The Rules of the Road
From Glamour By Alice Bailey - A discussion by Ernest Suffern
Rule 6: " The Pilgrim, as he walks upon the Road, must have the open ear, the giving hand, the silent tongue, the chastened heart, the golden voice, the rapid foot, and the open eye which sees the light. He knows he not alone."
There are many, though selected, sounds that reach the ear of the disciple upon the Path. There is the voice of the master, (using this term to designate primarily that Master who is one's sponsor, but also, in certain instances and on occasion, others of the associated Brotherhood who may have occasion to speak). One must become receptive to those great inner Guides, alert to catch Their thoughts and to meet Their call. There is the voice of the Inner Ruler, - the whisperings of one's own Soul, which soon or late, will be caught by the attentive ear of the pilgrim. This great event will mark the beginning of that blending so beautifully described in The Voice Of The Silence, and in which the functioning individual, joined to the Soul, will use that inner ear to hear and heed that Voice.
There is the voice of one's brothers on the way, which now are coming and more and more will come to use the subtler telepathic speech in the free exchange of thought on their common way. The extent of the present use of this telepathic gift among those close to the Path or upon it, is much more widespread than is normally conceived.
There is the call of those in distress which is ever heard, for the open ear is ever alert to hear and heed the cry of pain. "Let thy Soul lend its ear to every cry of pain like as the lotus bares its heart to drink the morning sun. Let not the fierce sun dry one tear of pain before thyself hast wiped it from the sufferer's eye. But let each burning human tear drop on thy heart and there remain; nor even brush it off until the pain that caused it is removed".
The pilgrim becomes alert to the whole gamut of sounds which reach up to the world of Souls. In a certain sense the inner ear gains the capacity to receive and note all the different sounds which issue from all that lives. Very much changed, however, is their receipt and interpretation, according to the level and quality of the recipient. Things which may seem dissonant or painful from one level may sound a quite different note to one with a higher perception. Then that which had appeared imperfect is heard in a new setting, in its relation to a greater whole. A needed supplemental tone is observed; a deeper, richer, inclusive harmony registers.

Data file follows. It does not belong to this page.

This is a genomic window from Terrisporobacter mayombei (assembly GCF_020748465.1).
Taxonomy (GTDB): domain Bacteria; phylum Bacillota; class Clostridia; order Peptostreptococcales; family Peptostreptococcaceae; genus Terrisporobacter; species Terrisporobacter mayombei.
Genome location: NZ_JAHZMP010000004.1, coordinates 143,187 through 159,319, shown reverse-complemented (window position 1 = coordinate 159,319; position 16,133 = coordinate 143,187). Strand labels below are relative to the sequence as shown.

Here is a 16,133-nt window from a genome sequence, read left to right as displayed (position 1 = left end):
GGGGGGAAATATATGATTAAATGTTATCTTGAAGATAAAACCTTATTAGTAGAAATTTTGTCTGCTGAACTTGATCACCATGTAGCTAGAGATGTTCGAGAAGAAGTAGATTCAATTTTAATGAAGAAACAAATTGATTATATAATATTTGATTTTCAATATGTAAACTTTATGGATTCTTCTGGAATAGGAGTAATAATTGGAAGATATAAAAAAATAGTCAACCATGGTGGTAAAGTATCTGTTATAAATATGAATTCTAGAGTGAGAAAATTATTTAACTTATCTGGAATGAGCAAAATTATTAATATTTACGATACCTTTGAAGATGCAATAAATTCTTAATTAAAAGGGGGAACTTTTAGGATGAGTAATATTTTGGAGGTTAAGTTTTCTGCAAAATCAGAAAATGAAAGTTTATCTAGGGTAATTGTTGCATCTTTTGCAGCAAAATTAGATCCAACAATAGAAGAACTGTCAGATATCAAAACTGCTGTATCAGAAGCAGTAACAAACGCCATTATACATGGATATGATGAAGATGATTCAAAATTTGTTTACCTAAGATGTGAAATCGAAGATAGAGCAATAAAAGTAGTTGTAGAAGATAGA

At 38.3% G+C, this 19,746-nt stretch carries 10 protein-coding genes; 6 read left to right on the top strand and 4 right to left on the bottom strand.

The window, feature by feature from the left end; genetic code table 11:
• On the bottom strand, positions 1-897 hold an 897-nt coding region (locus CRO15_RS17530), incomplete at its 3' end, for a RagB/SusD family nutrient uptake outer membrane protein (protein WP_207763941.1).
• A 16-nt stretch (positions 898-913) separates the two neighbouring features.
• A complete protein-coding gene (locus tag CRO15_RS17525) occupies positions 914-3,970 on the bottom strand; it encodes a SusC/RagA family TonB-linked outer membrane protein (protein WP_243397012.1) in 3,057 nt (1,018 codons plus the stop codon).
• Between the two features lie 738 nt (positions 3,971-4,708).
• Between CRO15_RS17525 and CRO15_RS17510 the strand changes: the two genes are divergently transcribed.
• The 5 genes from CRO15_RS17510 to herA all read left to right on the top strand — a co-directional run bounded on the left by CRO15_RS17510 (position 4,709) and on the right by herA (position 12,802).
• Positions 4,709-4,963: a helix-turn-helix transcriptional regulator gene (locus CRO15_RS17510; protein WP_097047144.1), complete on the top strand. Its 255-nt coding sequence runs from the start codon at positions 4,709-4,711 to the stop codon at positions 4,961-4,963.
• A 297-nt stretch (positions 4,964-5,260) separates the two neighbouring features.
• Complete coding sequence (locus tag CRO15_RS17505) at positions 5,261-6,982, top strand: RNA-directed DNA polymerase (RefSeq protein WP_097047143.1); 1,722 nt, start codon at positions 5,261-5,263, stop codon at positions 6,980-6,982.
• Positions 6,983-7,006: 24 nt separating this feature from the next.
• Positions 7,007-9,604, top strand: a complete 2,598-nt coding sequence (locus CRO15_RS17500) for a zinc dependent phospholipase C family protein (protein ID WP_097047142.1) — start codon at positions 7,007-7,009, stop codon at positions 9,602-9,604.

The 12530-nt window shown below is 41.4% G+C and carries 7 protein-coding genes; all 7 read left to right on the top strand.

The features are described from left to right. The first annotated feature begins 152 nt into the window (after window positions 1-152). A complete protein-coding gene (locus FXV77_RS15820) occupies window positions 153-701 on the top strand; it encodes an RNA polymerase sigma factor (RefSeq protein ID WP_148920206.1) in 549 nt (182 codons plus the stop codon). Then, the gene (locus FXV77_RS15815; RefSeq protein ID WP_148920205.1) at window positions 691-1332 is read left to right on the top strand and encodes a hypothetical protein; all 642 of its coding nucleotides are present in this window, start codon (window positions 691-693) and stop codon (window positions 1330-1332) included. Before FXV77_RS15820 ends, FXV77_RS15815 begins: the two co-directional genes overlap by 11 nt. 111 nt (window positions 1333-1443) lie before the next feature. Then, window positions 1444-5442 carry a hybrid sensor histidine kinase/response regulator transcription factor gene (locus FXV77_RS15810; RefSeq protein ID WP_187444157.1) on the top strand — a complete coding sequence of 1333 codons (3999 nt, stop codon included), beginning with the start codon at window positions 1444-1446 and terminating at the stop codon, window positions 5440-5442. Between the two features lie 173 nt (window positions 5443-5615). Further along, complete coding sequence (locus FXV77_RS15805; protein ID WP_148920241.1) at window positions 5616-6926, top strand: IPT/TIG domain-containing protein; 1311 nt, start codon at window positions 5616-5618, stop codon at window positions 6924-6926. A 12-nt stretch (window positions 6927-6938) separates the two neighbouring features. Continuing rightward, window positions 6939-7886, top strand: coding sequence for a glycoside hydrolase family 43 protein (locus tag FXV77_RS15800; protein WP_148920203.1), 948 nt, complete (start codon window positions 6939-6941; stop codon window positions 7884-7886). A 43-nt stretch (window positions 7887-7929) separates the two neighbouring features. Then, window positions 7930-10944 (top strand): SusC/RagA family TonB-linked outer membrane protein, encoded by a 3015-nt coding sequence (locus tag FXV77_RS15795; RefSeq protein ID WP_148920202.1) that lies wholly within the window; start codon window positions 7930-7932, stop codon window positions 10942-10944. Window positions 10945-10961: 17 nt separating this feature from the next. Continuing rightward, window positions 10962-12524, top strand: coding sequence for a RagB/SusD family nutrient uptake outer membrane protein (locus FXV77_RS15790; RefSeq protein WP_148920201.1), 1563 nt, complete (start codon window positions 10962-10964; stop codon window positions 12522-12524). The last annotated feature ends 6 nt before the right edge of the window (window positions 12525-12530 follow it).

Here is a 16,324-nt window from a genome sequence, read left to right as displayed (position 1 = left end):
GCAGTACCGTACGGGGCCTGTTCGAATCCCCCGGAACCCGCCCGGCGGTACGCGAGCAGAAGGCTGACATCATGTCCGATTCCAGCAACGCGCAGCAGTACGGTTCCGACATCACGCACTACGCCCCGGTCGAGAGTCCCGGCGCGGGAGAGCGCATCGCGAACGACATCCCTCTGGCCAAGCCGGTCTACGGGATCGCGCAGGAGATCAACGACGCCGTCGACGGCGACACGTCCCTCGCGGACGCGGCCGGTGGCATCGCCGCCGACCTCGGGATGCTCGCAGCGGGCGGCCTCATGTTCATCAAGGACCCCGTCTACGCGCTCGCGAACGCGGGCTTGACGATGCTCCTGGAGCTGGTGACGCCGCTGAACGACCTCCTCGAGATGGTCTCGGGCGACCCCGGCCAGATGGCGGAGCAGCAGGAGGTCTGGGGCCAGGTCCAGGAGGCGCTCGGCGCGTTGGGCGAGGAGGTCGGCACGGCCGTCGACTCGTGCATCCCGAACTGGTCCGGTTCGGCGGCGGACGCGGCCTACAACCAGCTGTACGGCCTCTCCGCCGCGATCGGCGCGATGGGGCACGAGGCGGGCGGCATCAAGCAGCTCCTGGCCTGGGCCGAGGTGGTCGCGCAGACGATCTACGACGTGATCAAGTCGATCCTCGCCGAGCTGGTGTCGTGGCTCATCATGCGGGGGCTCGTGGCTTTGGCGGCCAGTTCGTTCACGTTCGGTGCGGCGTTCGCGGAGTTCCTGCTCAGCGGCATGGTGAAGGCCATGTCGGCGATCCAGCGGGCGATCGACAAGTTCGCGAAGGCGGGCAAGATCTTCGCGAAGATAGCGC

"The giving hand" clutches at nothing for the separated self. It is the hand of service. It grasps but to convey and to bestow. In the long course of human evolution the function and symbolism of the hand changes greatly. During the slow early stages of evolving man, as the sense of separated selfhood gradually develops, more and more the outreaching hand seizes to appropriate. Thus the clutching hand becomes the symbol of the self-seeking person, the man who takes and holds for his petty gain.
It is only toward the end of the long journey through the human kingdom that, at last, dissatisfaction with the fruits of selfishness, the discovery of the emptiness and valuelessness of that which has been claimed and separately used, causes relinquishment. Then the hand, differently held and used, serves to release and distribute that which it had grasped and held.
"The silent tongue". For all aspirants the regulation and watching of speech is an imperative necessity, and there is perhaps no better gauge of one's position upon the Path than the way in which one guards and uses the gift of speech. When the aspirant has become the disciple, and when he has set himself to the task of preparing himself to serve as an initiate, he has special and new needs to master the gifts of silence. More and more as he proves his worth, his present and potential usefulness, and as he demonstrates due reticence, will reliance be placed upon him, and the facts of the realm of the inner life will seep into his consciousness. This will only happen when Those who guide evolving men find in him one who respects and protects Their confidence. He has proved himself as one who has acquired or who has is rapidly gaining, the priceless gift of due control of speech.
Many are the lessons to be learned in the process of acquiring "the chastened heart". In fact, a complete transformation of character is summed up in these few words. Ambition must have given place to consideration for others and a desire to serve. Instead of pride and self-love, by dint of bitter experience and of many painfully learned lessons, the aspirant must have offered up the sincere prayer for "a humble and contrite heart", and have begun to tread the Way in humility and selflessness. In substitution for all those lower impulses and vibrations which link to impurity, definite progress must have been made towards that region of high quality, of subtle and new beauties which only the pure in heart can see and know. All that adroitness and subtlety that links to deceit or untruthfulness must yield to the simplicity, directness and candor which faces the sun and expresses Truth. Above all, there will have been marked growth in that pervasive and transforming agency, LOVE, to correct and efface that which is critical, selfish and unloving, and to precipitate into the life the other needed virtues, of whatever sort.